shell_here=true in the User struct means the shell is stored with userdata, and it's length is shell_len_or_idx. shell_here=false means it is stored in the Shells section, and it's index is shell_len_or_idx (and the actual string start and end offsets are resolved as described in the paragraph above).

Variable-length integers (varints)

Varint is an efficiently encoded integer (packed for small values). Same as protocol buffer varints, except the largest possible value is u64. They compress integers well. Varints are stored for group memberships.

Group memberships

There are two group memberships at play:

  1. Given a group (gid/name), resolve the members' names (e.g. getgrgid).
  2. Given a username, resolve user's group gids (for initgroups(3)).

When group's memberships are resolved in (1), the same call also requires other group information: gid and group name. Therefore it makes sense to store a pointer to the group members in the group information itself. However, the memberships are not always necessary (see remarks about id(1)), therefore the memberships will be stored separately, outside of the groups section.

Similarly, when user's groups are resolved in (2), they are not always necessary (i.e. not part of struct user*), therefore the memberships themselves are stored out of bound.

groupmembers and additional_gids store group and user memberships respectively. Membership IDs are packed — not necessitating random access, thus suitable for compression.

  • groupmembers consists of a number X followed by a list of offsets to User records, because getgr* returns pointers to membernames, thus a name has to be immediately resolvable.
  • additional_gids is a list of gids, because initgroups_dyn (and friends) returns an array of gids.

Each entry of groupmembers and additional_gids starts with a varint N, which is the number of upcoming elements. Then N delta-compressed varints, which are:

  • additional_gids a list of gids.
  • groupmembers byte-offsets to the User records in the users section.


Now that we've sketched the implementation of id(3), it's clearer to understand which operations need to be fast; in order of importance:

  1. lookup gid -> group info (this is on hot path in id) without members.
  2. lookup username -> user's groups.
  3. lookup uid -> user.
  4. lookup groupname -> group.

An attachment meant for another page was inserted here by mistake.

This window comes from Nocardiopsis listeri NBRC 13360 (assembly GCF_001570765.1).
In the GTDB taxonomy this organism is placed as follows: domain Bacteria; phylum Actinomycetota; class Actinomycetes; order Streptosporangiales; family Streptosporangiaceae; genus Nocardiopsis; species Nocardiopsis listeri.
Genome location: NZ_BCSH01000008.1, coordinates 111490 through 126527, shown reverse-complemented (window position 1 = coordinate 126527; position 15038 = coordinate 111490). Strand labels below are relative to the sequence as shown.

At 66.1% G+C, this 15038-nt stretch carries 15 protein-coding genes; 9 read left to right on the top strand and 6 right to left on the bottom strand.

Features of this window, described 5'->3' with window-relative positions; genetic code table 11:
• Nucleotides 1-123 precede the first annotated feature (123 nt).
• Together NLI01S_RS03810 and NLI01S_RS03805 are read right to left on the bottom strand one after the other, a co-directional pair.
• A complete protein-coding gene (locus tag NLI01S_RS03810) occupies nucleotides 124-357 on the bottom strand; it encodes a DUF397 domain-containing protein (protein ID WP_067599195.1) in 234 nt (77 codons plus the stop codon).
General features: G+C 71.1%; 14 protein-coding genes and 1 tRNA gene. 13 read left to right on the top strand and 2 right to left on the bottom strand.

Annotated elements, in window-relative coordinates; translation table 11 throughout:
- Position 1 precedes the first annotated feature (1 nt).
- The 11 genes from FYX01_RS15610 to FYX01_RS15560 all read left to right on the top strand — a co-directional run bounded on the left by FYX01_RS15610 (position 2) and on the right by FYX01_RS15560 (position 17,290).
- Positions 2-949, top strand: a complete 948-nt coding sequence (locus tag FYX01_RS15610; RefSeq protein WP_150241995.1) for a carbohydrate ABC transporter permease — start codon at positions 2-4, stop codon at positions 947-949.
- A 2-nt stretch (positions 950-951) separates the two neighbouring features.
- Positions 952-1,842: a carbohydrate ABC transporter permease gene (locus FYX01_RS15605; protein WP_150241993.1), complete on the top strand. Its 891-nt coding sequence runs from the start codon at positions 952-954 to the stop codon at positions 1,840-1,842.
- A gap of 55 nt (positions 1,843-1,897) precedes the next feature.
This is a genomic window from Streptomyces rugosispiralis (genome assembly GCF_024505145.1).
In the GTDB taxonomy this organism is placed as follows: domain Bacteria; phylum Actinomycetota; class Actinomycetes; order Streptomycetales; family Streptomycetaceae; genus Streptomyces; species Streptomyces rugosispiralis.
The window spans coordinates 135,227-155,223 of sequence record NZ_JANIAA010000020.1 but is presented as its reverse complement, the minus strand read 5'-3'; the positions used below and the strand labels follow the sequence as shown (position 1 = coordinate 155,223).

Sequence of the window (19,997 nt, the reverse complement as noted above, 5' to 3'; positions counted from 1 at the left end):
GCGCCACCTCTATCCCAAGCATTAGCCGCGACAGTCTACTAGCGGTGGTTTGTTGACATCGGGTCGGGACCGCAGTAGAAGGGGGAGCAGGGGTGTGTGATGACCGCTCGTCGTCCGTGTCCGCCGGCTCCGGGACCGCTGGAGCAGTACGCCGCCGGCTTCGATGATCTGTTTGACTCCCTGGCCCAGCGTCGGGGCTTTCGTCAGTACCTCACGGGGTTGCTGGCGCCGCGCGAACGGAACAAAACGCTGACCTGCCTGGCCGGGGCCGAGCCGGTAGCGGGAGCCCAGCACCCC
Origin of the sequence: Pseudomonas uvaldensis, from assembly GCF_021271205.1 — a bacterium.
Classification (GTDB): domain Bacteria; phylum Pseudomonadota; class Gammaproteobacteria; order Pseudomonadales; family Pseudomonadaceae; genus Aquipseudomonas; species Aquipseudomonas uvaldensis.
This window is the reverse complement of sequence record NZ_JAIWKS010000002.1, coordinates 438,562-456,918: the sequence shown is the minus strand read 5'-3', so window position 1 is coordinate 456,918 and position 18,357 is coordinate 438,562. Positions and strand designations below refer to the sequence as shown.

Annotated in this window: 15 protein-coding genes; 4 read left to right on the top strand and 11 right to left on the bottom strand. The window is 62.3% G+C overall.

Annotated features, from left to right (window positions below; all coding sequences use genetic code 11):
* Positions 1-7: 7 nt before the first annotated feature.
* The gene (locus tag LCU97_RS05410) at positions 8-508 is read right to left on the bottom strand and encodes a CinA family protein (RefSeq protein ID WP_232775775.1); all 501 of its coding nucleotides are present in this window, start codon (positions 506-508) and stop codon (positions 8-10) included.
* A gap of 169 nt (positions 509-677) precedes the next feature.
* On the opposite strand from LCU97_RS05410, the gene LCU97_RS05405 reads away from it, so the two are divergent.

5. lookup username -> user.

These indices can use perfect hashing like bdz from cmph: a perfect hash hashes a list of bytes to a sequential list of integers. Perfect hashing algorithms require some space, and take some time to calculate ("hashing duration"). I've tested BDZ, which hashes [][]u8 to a sequential list of integers (not preserving order) and CHM, preserves order. BDZ accepts an optional argument 3 <= b <= 10.

  • BDZ algorithm requires (b=3, 900KB, b=7, 338KB, b=10, 306KB) for 1M values.
  • Latency to resolve 1M keys: (170ms, 180ms, 230ms, respectively).
  • Packed vs non-packed latency differences are not meaningful.

CHM retains order, however, 1M keys weigh 8MB. 10k keys are ~20x larger with CHM than with BDZ, eliminating the benefit of preserved ordering: we can just have a separate index.

None of the tested perfect hashing algorithms makes the distinction between existing (in the initial dictionary) and new keys. In other words, HASH(value) will be pointing to a number n ∈ [0,N-1], regardless whether the value was in the initial dictionary. Therefore one must always confirm, after calculating the hash, that the key matches what's been hashed.

idx_* sections are of type []u32 and are pointing to the respective Groups and Users entries (from the beginning of the respective section). Since User and Group records are 8-byte aligned, the actual offset to the record is acquired by right-shifting this value by 3 bits.

Database file structure

Each section is padded to 64 bytes.

SECTION               SIZE             DESCRIPTION
header                128              see "Turbonss header" section
bdz_gid               ?                bdz(gid)
bdz_groupname         ?                bdz(groupname)
bdz_uid               ?                bdz(uid)
bdz_username          ?                bdz(username)
idx_gid2group         len(group)*4     bdz->offset Groups
idx_groupname2group   len(group)*4     bdz->offset Groups
idx_uid2user          len(user)*4      bdz->offset Users
idx_name2user         len(user)*4      bdz->offset Users
shell_index           len(shells)*2    shell index array
shell_blob            <= 65280         shell data blob (max 255*256 bytes)
groups                ?                packed Group entries (8b padding)
users                 ?                packed User entries (8b padding)
groupmembers          ?                per-group delta varint memberlist (no padding)
additional_gids       ?                per-user delta varint gidlist (no padding)

Section creation order:

  1. bdz_*.
  2. shell_index, shell_blob.
  3. additional_gids.
  4. users requires additional_gids and shell.
  5. groupmembers requires users.
  6. groups requires groupmembers.
  7. idx_*. requires offsets to groups and users.
  8. Header.